Kenya Power recorded a significant Sh1.3 billion revenue growth in April, partly boosted by the newly raised electricity tariffs.
The upturn in revenue underlines the gains of the long-delayed tariff adjustments on the company's bottom line. The company's application for tariff raises was put on hold for two years until March.
"Overall the revenues were up approximately Sh1.3 billion although there are several dynamics to this not just the tariff," said Kenya Power finance manager Stephen Vikiru.
"Consumption remained at the same level compared to the previous month."
The Energy and Petroleum Regulatory Authority (Epra) in March gazetted new power tariffs that took effect on April 1, boosting Kenya Power and other power sector entities.
Kenya Power's electricity revenue went up by 9.1 per cent to Sh157.35 billion in the financial year to June 2022, up from Sh144.11 billion in the previous year driven by increased sales.
The newly approved tariffs will see the utility's revenues increase to Sh177 billion in the current 2022/23 financial year — some Sh18 billion lower than the Sh195 billion the firm had targeted in its initial application to Epra.
"The tariffs will safeguard the financial sustainability of the sector by ensuring Kenya Power meets its power purchase and financial obligations. It will also ensure improved service delivery by scaling up refurbishment and upgrade of transmission and distribution system," said the regulator.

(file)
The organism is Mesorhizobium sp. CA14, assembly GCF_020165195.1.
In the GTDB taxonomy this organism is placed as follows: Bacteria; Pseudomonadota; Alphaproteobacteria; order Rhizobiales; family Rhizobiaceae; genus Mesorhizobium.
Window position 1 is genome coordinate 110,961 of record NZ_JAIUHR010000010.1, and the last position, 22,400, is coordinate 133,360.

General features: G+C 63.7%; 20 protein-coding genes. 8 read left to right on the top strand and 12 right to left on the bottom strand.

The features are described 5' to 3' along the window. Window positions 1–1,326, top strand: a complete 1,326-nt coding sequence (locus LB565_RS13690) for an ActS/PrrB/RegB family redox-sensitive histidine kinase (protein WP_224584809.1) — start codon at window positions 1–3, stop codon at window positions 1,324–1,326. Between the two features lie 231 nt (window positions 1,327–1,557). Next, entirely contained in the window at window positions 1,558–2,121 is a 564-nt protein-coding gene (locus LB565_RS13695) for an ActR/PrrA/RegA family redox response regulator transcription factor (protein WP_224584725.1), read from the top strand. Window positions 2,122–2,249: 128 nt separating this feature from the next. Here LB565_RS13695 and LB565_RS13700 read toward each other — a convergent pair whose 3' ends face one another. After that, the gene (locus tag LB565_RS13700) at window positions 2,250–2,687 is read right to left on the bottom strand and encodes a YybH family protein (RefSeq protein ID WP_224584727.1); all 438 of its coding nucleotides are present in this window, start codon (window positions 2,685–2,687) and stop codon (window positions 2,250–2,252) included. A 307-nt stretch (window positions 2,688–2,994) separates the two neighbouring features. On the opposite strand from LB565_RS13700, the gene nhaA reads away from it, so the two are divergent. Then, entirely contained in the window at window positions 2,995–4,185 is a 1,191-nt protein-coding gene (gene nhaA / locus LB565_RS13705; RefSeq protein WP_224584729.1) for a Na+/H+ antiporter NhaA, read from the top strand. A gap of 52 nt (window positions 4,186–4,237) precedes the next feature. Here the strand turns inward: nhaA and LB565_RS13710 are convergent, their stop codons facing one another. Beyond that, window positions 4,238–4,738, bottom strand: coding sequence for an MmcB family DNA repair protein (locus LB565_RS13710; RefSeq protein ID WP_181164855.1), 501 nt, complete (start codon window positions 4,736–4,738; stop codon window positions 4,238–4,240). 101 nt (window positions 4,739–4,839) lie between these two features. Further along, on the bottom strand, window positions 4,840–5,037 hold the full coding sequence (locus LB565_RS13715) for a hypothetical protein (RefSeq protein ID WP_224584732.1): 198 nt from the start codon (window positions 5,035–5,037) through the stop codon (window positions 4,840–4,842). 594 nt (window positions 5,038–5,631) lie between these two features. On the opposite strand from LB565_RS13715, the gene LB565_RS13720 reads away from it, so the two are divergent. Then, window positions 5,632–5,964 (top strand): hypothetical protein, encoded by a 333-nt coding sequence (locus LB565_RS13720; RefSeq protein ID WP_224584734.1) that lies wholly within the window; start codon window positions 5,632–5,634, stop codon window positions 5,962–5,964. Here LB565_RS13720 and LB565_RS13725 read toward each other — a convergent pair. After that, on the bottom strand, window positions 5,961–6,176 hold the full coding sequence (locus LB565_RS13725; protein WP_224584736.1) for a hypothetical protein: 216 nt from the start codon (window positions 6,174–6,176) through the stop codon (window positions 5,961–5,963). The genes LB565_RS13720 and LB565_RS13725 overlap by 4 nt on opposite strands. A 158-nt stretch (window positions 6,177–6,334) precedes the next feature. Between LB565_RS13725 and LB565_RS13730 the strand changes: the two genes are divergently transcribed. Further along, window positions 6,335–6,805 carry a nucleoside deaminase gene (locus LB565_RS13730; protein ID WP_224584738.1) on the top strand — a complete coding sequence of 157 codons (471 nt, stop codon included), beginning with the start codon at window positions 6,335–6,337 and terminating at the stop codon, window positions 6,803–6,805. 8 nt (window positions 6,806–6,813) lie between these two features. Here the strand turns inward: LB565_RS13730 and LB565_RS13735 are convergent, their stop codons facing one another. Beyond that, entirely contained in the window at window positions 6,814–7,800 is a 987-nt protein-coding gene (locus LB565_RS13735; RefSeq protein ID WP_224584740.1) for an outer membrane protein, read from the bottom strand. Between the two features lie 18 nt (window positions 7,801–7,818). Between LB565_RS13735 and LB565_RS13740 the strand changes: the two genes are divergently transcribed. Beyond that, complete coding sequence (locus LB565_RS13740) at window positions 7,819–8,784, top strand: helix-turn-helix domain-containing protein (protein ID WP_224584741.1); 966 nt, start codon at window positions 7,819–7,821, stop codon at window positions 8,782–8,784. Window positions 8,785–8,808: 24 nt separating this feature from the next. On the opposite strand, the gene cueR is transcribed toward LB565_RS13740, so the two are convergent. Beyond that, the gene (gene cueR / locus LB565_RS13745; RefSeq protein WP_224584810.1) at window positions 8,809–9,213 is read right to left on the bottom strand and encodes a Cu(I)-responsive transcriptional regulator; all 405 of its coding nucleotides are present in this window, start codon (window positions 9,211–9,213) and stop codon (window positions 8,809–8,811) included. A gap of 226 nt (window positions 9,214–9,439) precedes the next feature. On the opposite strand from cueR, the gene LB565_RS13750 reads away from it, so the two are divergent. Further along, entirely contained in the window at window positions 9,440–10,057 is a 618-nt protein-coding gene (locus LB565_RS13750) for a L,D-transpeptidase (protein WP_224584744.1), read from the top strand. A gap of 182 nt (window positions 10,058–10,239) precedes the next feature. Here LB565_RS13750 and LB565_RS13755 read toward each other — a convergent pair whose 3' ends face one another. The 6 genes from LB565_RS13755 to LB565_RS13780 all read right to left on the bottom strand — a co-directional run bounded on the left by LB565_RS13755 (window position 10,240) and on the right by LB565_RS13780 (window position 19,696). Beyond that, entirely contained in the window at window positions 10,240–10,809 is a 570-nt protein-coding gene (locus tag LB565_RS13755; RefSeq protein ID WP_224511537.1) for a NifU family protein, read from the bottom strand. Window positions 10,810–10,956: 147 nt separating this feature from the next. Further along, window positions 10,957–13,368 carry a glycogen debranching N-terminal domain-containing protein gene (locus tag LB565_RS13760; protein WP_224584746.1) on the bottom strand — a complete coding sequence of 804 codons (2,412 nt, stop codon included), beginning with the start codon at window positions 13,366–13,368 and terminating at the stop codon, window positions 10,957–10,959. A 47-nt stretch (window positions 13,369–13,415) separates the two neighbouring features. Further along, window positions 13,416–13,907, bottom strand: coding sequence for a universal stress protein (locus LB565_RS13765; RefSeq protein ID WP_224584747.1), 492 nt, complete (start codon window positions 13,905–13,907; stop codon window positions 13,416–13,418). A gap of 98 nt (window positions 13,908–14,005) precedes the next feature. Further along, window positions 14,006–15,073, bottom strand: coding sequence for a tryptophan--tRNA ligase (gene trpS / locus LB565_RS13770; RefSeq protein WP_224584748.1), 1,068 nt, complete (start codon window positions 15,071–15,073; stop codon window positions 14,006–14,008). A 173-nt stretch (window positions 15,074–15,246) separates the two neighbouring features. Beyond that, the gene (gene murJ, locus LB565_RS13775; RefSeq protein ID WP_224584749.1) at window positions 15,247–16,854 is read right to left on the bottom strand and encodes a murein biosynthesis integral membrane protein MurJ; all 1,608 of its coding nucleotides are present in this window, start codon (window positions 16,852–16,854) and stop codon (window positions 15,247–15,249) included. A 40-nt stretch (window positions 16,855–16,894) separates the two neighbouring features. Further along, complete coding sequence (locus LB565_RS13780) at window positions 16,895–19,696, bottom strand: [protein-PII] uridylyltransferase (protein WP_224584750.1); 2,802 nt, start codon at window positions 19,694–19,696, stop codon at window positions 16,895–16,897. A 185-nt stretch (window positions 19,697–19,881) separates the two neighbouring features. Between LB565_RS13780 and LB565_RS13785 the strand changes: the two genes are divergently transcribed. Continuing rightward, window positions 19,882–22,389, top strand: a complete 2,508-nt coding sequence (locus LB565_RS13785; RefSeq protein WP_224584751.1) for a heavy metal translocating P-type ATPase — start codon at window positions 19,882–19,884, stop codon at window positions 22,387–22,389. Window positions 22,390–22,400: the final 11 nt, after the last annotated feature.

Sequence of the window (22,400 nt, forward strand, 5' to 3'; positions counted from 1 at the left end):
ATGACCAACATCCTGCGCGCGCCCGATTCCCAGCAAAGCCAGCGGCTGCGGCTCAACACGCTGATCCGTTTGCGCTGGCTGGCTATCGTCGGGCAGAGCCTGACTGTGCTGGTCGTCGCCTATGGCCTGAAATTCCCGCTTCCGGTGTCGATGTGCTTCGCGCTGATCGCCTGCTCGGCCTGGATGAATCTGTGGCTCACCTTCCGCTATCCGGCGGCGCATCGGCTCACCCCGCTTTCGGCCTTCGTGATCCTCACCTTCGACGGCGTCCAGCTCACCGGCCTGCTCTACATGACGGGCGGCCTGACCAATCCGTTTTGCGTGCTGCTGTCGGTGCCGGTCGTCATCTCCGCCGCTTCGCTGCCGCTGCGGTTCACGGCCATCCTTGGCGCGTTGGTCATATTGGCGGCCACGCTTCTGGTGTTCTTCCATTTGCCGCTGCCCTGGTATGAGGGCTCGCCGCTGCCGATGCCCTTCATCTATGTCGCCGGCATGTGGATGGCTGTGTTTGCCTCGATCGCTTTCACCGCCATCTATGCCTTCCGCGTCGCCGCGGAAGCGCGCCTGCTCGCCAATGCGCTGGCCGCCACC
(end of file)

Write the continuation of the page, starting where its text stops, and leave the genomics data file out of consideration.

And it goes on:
The new tariffs mean that April, May and June are on course to record the highest revenues in the current financial year in a timely boost to the firm that booked a loss in the first half of the fiscal year.
Kenya Power sunk into a Sh1.14 billion net loss for the six months to December 2022 owing to the 15 per cent power tariffs cut that was effected in January last year to lower the cost of electricity.
The power prices cut – coupled with a weak shilling that significantly increased the utility's costs – forced the firm back into losses just a year after the firm earned a net profit of Sh3.81 billion in the half-year to December 2021.
The company had sunk into a net loss of Sh2.98 billion in the full financial year that ended in June 2020, which was its first net loss in 17 years but had since fought its way back into profitability.
In what was the first review of power tariffs since 2018, Epra raised base power prices to Sh12.22 per unit from Sh10 for those consuming below 30 units, a 22.2 per cent jump.
The Epra also raised base prices for customers using between 30-100 units from Sh10 to Sh16.3 while those consuming more than 100 units now pay Sh20.97 per unit, up from Sh15.8.